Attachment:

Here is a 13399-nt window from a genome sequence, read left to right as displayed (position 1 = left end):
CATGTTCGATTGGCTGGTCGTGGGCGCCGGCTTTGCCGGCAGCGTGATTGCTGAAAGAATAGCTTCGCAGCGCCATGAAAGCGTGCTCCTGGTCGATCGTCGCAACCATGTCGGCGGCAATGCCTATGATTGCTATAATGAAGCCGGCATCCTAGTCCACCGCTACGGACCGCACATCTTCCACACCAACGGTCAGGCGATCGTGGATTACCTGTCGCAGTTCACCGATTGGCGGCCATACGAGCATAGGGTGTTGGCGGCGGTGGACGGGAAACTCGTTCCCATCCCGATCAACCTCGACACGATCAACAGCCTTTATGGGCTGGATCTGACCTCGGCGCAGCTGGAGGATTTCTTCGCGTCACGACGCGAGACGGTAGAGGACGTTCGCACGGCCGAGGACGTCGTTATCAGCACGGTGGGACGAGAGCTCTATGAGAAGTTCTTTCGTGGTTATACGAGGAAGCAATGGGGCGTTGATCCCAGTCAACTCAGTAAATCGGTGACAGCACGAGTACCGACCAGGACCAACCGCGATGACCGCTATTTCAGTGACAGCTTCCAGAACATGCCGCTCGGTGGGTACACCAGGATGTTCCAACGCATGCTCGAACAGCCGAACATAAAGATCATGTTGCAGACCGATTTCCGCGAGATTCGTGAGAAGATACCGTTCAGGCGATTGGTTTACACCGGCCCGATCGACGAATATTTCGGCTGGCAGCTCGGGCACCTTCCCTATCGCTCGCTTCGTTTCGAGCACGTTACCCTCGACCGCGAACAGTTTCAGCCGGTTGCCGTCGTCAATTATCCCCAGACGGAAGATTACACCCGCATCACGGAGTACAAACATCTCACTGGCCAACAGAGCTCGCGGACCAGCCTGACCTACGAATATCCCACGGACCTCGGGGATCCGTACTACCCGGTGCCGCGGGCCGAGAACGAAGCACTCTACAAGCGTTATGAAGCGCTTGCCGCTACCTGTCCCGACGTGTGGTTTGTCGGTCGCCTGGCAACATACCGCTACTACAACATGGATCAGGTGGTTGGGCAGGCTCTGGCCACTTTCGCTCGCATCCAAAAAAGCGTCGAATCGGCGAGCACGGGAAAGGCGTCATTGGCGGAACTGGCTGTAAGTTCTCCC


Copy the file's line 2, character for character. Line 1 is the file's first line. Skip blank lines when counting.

CATGTTCGATTGGCTGGTCGTGGGCGCCGGCTTTGCCGGCAGCGTGATTGCTGAAAGAATAGCTTCGCAGCGCCATGAAAGCGTGCTCCTGGTCGATCGTCGCAACCATGTCGGCGGCAATGCCTATGATTGCTATAATGAAGCCGGCATCCTAGTCCACCGCTACGGACCGCACATCTTCCACACCAACGGTCAGGCGATCGTGGATTACCTGTCGCAGTTCACCGATTGGCGGCCATACGAGCATAGGGTGTTGGCGGCGGTGGACGGGAAACTCGTTCCCATCCCGATCAACCTCGACACGATCAACAGCCTTTATGGGCTGGATCTGACCTCGGCGCAGCTGGAGGATTTCTTCGCGTCACGACGCGAGACGGTAGAGGACGTTCGCACGGCCGAGGACGTCGTTATCAGCACGGTGGGACGAGAGCTCTATGAGAAGTTCTTTCGTGGTTATACGAGGAAGCAATGGGGCGTTGATCCCAGTCAACTCAGTAAATCGGTGACAGCACGAGTACCGACCAGGACCAACCGCGATGACCGCTATTTCAGTGACAGCTTCCAGAACATGCCGCTCGGTGGGTACACCAGGATGTTCCAACGCATGCTCGAACAGCCGAACATAAAGATCATGTTGCAGACCGATTTCCGCGAGATTCGTGAGAAGATACCGTTCAGGCGATTGGTTTACACCGGCCCGATCGACGAATATTTCGGCTGGCAGCTCGGGCACCTTCCCTATCGCTCGCTTCGTTTCGAGCACGTTACCCTCGACCGCGAACAGTTTCAGCCGGTTGCCGTCGTCAATTATCCCCAGACGGAAGATTACACCCGCATCACGGAGTACAAACATCTCACTGGCCAACAGAGCTCGCGGACCAGCCTGACCTACGAATATCCCACGGACCTCGGGGATCCGTACTACCCGGTGCCGCGGGCCGAGAACGAAGCACTCTACAAGCGTTATGAAGCGCTTGCCGCTACCTGTCCCGACGTGTGGTTTGTCGGTCGCCTGGCAACATACCGCTACTACAACATGGATCAGGTGGTTGGGCAGGCTCTGGCCACTTTCGCTCGCATCCAAAAAAGCGTCGAATCGGCGAGCACGGGAAAGGCGTCATTGGCGGAACTGGCTGTAAGTTCTCCC